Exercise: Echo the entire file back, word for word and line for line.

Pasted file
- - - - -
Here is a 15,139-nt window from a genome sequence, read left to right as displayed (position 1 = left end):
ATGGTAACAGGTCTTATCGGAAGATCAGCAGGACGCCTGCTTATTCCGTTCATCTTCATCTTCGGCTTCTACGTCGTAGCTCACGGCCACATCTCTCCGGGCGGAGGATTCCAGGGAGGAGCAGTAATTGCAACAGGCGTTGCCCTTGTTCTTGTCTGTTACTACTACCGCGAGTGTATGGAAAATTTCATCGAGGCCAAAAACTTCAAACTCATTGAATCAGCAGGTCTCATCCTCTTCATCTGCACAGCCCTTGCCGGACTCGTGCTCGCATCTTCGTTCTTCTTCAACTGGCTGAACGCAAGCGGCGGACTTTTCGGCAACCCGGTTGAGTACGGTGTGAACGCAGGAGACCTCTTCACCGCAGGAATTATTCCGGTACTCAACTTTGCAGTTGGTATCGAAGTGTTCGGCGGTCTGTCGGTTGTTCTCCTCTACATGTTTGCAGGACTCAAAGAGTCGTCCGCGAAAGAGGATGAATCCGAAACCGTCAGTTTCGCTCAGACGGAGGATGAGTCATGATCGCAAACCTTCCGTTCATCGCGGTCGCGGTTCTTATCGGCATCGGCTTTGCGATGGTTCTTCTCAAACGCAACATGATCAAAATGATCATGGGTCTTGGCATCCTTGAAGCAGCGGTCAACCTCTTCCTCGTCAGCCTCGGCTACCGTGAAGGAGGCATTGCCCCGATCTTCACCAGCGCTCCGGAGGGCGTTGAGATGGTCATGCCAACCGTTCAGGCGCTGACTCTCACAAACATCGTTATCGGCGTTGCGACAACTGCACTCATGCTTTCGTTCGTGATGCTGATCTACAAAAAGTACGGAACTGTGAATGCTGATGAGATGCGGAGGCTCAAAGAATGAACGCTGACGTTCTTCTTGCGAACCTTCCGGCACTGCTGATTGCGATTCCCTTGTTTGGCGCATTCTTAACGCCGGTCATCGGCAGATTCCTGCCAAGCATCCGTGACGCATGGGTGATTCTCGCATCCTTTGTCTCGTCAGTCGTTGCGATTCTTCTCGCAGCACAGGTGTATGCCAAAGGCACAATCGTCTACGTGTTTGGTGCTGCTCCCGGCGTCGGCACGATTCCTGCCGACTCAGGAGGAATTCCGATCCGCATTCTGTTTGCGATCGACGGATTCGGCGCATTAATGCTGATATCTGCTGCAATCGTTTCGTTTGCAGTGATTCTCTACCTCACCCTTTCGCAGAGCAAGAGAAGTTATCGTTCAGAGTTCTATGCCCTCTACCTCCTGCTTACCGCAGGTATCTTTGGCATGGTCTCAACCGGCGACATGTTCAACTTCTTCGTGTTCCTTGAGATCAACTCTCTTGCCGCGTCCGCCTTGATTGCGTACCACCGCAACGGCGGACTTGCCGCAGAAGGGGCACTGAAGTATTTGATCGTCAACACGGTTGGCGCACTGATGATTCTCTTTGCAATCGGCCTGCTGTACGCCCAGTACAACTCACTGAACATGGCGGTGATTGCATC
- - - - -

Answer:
Here is a 15,139-nt window from a genome sequence, read left to right as displayed (position 1 = left end):
ATGGTAACAGGTCTTATCGGAAGATCAGCAGGACGCCTGCTTATTCCGTTCATCTTCATCTTCGGCTTCTACGTCGTAGCTCACGGCCACATCTCTCCGGGCGGAGGATTCCAGGGAGGAGCAGTAATTGCAACAGGCGTTGCCCTTGTTCTTGTCTGTTACTACTACCGCGAGTGTATGGAAAATTTCATCGAGGCCAAAAACTTCAAACTCATTGAATCAGCAGGTCTCATCCTCTTCATCTGCACAGCCCTTGCCGGACTCGTGCTCGCATCTTCGTTCTTCTTCAACTGGCTGAACGCAAGCGGCGGACTTTTCGGCAACCCGGTTGAGTACGGTGTGAACGCAGGAGACCTCTTCACCGCAGGAATTATTCCGGTACTCAACTTTGCAGTTGGTATCGAAGTGTTCGGCGGTCTGTCGGTTGTTCTCCTCTACATGTTTGCAGGACTCAAAGAGTCGTCCGCGAAAGAGGATGAATCCGAAACCGTCAGTTTCGCTCAGACGGAGGATGAGTCATGATCGCAAACCTTCCGTTCATCGCGGTCGCGGTTCTTATCGGCATCGGCTTTGCGATGGTTCTTCTCAAACGCAACATGATCAAAATGATCATGGGTCTTGGCATCCTTGAAGCAGCGGTCAACCTCTTCCTCGTCAGCCTCGGCTACCGTGAAGGAGGCATTGCCCCGATCTTCACCAGCGCTCCGGAGGGCGTTGAGATGGTCATGCCAACCGTTCAGGCGCTGACTCTCACAAACATCGTTATCGGCGTTGCGACAACTGCACTCATGCTTTCGTTCGTGATGCTGATCTACAAAAAGTACGGAACTGTGAATGCTGATGAGATGCGGAGGCTCAAAGAATGAACGCTGACGTTCTTCTTGCGAACCTTCCGGCACTGCTGATTGCGATTCCCTTGTTTGGCGCATTCTTAACGCCGGTCATCGGCAGATTCCTGCCAAGCATCCGTGACGCATGGGTGATTCTCGCATCCTTTGTCTCGTCAGTCGTTGCGATTCTTCTCGCAGCACAGGTGTATGCCAAAGGCACAATCGTCTACGTGTTTGGTGCTGCTCCCGGCGTCGGCACGATTCCTGCCGACTCAGGAGGAATTCCGATCCGCATTCTGTTTGCGATCGACGGATTCGGCGCATTAATGCTGATATCTGCTGCAATCGTTTCGTTTGCAGTGATTCTCTACCTCACCCTTTCGCAGAGCAAGAGAAGTTATCGTTCAGAGTTCTATGCCCTCTACCTCCTGCTTACCGCAGGTATCTTTGGCATGGTCTCAACCGGCGACATGTTCAACTTCTTCGTGTTCCTTGAGATCAACTCTCTTGCCGCGTCCGCCTTGATTGCGTACCACCGCAACGGCGGACTTGCCGCAGAAGGGGCACTGAAGTATTTGATCGTCAACACGGTTGGCGCACTGATGATTCTCTTTGCAATCGGCCTGCTGTACGCCCAGTACAACTCACTGAACATGGCGGTGATTGCATC